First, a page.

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Need advice on unusual glue up

by jaybird72
posted 12-04-2018 01:49 PM

9 replies so far

View HokieKen's profile


15055 posts in 1988 days

#1 posted 12-04-2018 02:24 PM

I don’t think there will be any issues with movement as long as the top is attached to your base in some way that allows for expansion/contraction. I think within the top itself that while the total expansion at the wider side will be more than at the other side, the difference will be linear throughout the width so the glue joints should withstand it without complaint.

As far as the glue up goes, I think I would use some dowels to maintain alignment during the glue up. I’d leave it oversized until after glue up then cut to final shape.

-- Kenny, SW VA, Go Hokies!!!

View Aj2's profile (online now)


3336 posts in 2648 days

#2 posted 12-04-2018 02:38 PM

I also don’t see any problem with wood movement. As long as you allow for the expansion esp along the top since it’s wider.
It’s a cool idea very interesting
Good luck I also like the taper idea I think it’s worth a try

-- Aj

View Underdog's profile


1524 posts in 2885 days

#3 posted 12-04-2018 03:09 PM

Allow for expansion and contraction, and you’ll be ok. What are the dimensions?
If I remember correctly the general rule of thumb is to allow an 1/8” per each foot of width. This is assuming that the boards are flat sawn. And each species varies. So look up the specification for your wood and calculate how much you’ll need to allow for.

-- Jim, Georgia, USA

View Steve's profile (online now)


2194 posts in 1432 days

#4 posted 12-04-2018 03:11 PM

I would try to keep it as square’ish as possible for the glue up. Then cut it to final shape afterwards.

View MikeDildayNoSpam's profile


285 posts in 1309 days

#5 posted 12-04-2018 03:18 PM

Cut an angled board with a dado or rabbet that you can clamp to the edge. Then just use clamps across to clamp it.

-- Michael Dilday, Suffolk, Va.

View TWegs's profile


70 posts in 1465 days

#6 posted 12-04-2018 03:26 PM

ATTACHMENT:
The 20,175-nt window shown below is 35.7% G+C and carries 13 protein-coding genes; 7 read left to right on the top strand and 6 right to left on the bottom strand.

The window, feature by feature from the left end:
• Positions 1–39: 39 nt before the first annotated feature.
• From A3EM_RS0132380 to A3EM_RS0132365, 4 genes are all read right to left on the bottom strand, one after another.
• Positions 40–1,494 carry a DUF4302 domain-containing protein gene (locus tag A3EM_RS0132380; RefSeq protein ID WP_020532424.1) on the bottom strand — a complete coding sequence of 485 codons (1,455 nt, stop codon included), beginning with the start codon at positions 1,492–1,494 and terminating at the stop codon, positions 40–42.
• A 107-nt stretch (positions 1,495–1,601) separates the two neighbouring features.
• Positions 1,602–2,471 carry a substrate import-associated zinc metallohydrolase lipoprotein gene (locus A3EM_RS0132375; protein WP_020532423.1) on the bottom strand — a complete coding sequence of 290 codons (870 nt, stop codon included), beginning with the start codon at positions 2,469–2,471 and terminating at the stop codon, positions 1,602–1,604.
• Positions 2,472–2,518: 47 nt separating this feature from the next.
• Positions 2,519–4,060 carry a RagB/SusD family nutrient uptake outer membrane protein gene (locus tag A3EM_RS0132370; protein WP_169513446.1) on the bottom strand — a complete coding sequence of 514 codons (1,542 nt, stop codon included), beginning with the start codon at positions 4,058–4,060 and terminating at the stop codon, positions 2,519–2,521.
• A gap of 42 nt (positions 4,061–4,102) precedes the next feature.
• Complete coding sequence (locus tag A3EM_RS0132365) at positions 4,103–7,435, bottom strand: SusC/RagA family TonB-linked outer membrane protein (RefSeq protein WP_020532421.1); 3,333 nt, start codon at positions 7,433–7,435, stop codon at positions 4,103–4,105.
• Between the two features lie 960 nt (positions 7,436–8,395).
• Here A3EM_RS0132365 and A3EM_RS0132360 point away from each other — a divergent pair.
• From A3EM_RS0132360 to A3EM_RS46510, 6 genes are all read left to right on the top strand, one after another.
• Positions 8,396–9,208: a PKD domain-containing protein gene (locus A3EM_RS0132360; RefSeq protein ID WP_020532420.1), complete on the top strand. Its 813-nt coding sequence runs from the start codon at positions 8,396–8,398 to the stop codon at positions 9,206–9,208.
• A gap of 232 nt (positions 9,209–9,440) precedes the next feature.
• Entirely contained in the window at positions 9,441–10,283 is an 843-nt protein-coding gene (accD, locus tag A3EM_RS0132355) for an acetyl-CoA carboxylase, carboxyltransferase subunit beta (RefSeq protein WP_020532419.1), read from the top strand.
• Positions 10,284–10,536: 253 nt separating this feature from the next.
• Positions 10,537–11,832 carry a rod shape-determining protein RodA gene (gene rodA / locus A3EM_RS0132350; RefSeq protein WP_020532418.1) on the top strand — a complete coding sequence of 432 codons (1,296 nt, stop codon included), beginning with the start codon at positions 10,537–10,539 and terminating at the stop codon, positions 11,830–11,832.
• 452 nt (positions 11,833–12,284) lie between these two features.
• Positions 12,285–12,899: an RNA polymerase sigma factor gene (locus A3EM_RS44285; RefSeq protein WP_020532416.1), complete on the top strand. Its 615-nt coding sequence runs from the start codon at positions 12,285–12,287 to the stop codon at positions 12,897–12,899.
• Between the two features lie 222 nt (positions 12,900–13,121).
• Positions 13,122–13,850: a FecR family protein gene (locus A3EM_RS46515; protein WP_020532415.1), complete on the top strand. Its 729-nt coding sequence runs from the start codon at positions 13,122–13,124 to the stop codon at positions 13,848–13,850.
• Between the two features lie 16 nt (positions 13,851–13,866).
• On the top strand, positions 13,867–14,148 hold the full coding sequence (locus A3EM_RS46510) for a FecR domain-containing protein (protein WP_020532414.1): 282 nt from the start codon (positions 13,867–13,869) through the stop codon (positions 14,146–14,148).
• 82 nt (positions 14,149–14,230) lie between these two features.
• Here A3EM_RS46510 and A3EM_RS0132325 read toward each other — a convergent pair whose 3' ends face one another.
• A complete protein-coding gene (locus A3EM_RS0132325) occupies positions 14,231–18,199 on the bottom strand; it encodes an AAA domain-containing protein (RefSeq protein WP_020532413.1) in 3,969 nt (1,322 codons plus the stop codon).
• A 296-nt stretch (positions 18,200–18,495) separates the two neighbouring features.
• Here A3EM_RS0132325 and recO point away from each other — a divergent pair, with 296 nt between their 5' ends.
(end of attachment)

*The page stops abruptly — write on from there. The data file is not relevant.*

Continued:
Regarding the wood movement, a few thoughts… When the table takes on moisture from humidity, it will expand width-wise and will do so proportionally across the length, which shouldn’t create a problem. Because it’s tapered down the length, that just means that you’ve severed the length of the wood fibers on the tapered ends, so they won’t be there to expand or contracts and won’t be there to cause pinching into the adjacent boards. It also appears you are using the same species across the top, so you won’t have to worry about disproportionate movement. The bigger issue will be the grain direction from how the lumber was sawn. If it’s flat-sawn or rift-sawn and you don’t alternate the grain direction, you could have some undesirable cupping of the top when it starts expanding from humidity or starts contracting as it dries out.

A good practice is to start taking your project in the house and keeping it at a normal room temperature when you’re not working on it. No point in building it and storing it in a climate that is much different than where it will be used. Regarding the glue up, use some scrap boards to make a jig so you can glue it up square. I think you just need two right triangles with the 90 degree angle at the outside bottom. Use the triangle jigs to brace against the sides when you do the glue-up. Before gluing, do a test clamp up with two bar clamps stretched across the width, then ensure your measurement corner to corner is consistent so you know it’s square. Use shims to get it where you want, then go for it. Be careful not to over-tighten the clamps so as not to starve the joints. Good luck.

View oldnovice's profile


7652 posts in 4218 days

#7 posted 12-04-2018 06:44 PM

You can make a gluing jig to hold part/all of it together, as TWegs suggested.
And, I agree, glue it up then cut to shape.

-- "It's fine in practise but it will never work in theory"

View jaybird72's profile


2 posts in 659 days

#8 posted 12-04-2018 08:37 PM

Thanks very much for the thoughts and advice everyone. Very much appreciated. Happy Holidays!

View shipwright's profile


8581 posts in 3648 days

#9 posted 12-05-2018 12:36 AM

Personally, I’m a veneer guy.
If you made the top out of B.B. plywood you would have no wood movement problems at all. The big plus is that you would have a spectacular variety of choices of amazing exotics, burls, and figures to “paint your butterfly”. You could buy sequenced veneers and have radial / book matches that could look really beautiful.
The edges could be solid or veneer.

-- Paul M ..............the early bird may get the worm but it’s the second mouse that gets the cheese!

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